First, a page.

Two Adonis-types pace the treadmills in front of me with rigs that would give Chris Hemsworth a run for his money. One turns to his mate and asks:
'How did World War I start again?'
Mate replies: 'Wasn't it because they were fighting over oil in the Middle East?'
I exercise self-restraint and say nothing. A difficult feat. No matter how many blocks of cheddar I could've grated on mate's abs, nothing would have thrilled me more in that moment than hearing him say the words: 'Archduke Franz Ferdinand.'
Science and evolution tell us that physical attraction is – always has been, always will be – the most important variable when considering the desirability of a partner.
Thanks to social media and the associated mania of all things 'insta-fit', a so-called ideal of masculine physicality is constantly sold to us. Now it seems like every second guy is a PT, a gym junkie, or well on his way to uncovering that fierce ten pack (cheers Conor McGregor).
But there's one fairly important body part that seems to get neglected in the circuit of deadlifts and lat pull-downs.
Hint: it resides upstairs. Hint hint: when it fires, women dig it.
Beneath the surface
A recent study by the Hanken School of Economics in Helsinki found that intelligence in men was positively associated with 'indicators' that signal an appealing partner; things like income and social status symbols such as a car or a large house.
The study goes on to suggest a link between intelligence in men and long-term relationships. So if one had to choose between the guy who's hand writing me a letter of deep admiration, and the one who's bench pressing 100kg, which way would you swing?
For me, it's not rocket science. But the idea that intelligence in men doesn't necessarily seize our attention as instantly as a flexed pec means is an alarm bell. I'm not alone when I say, it's generally worth the effort to dig a little deeper.
Sarah Cohen – Executive digital marketer and host of the podcast The Things You Can't Face – reflects that intelligence in men can be noted in everything from the ability to sustain good conversation, to that knack for making you laugh when everything else has gone up the creek.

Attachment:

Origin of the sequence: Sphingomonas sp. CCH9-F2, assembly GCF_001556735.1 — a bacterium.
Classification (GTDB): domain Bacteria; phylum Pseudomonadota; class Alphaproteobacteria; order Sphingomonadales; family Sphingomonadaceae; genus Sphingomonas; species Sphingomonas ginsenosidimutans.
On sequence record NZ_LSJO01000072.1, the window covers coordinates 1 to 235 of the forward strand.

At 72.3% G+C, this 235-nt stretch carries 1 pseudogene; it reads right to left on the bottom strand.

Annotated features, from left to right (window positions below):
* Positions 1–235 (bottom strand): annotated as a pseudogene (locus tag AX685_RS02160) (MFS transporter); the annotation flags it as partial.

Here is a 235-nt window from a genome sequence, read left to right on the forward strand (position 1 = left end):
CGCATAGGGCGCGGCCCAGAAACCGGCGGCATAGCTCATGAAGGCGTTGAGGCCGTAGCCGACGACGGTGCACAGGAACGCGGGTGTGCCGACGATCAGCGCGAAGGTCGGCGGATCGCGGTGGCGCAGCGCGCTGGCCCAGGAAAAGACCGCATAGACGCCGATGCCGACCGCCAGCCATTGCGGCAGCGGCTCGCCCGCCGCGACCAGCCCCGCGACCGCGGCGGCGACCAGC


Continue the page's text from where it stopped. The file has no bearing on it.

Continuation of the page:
"My husband was a golden boy when he was younger so by all accounts he should be as entertaining as a high school violin performance. But somehow, he found time to work on his banter in between growing his shoulder length bob and getting a pirate earring," she says.
"He hooked me in with this skill which gets us through high risk situations like navigating through France in a hire car."
I knew him not well
A recent experience at a cocktail function affirmed my own inclinations about the allure of a guy with the subtle smarts.
A few G&T's into the evening, an acquaintance I had known for several years decided to burst out into an impromptu (and quite frankly, flawless) recital of Hamlet's fifth soliloquy. Not a single, melancholic syllable was out of order. Trust me, I'd know if it was.
It was one of the rare occasions when I was completely lost for words. While this guy might not be considered an Adonis in looks or stature, something about his performance – and the refreshing unexpectedness of his love for Shakespeare – made his attractiveness skyrocket on my radar. I never looked at him in the same way again.
Horses for courses
Granted, Shakespeare isn't everyone's cup of Gin. The desirability of a male partner is ultimately determined by a woman's personal interests and beliefs. If the forces of attraction to a potential companion appear to be working on a purely physical level, marvellous I say.
I'll reiterate: a smoking-hot bod is nothing to scoff at.
But at the end of the day, how much does it really mean if you didn't pay attention in history class? How much does it really mean if you can't crack a joke at exactly the right moment, disarming her in a manner most irresistible?
I'm inclined to offer hope that there must exist a rare species who are in fact the ideal balance of brain and bod. Surely there must.
I'll keep looking.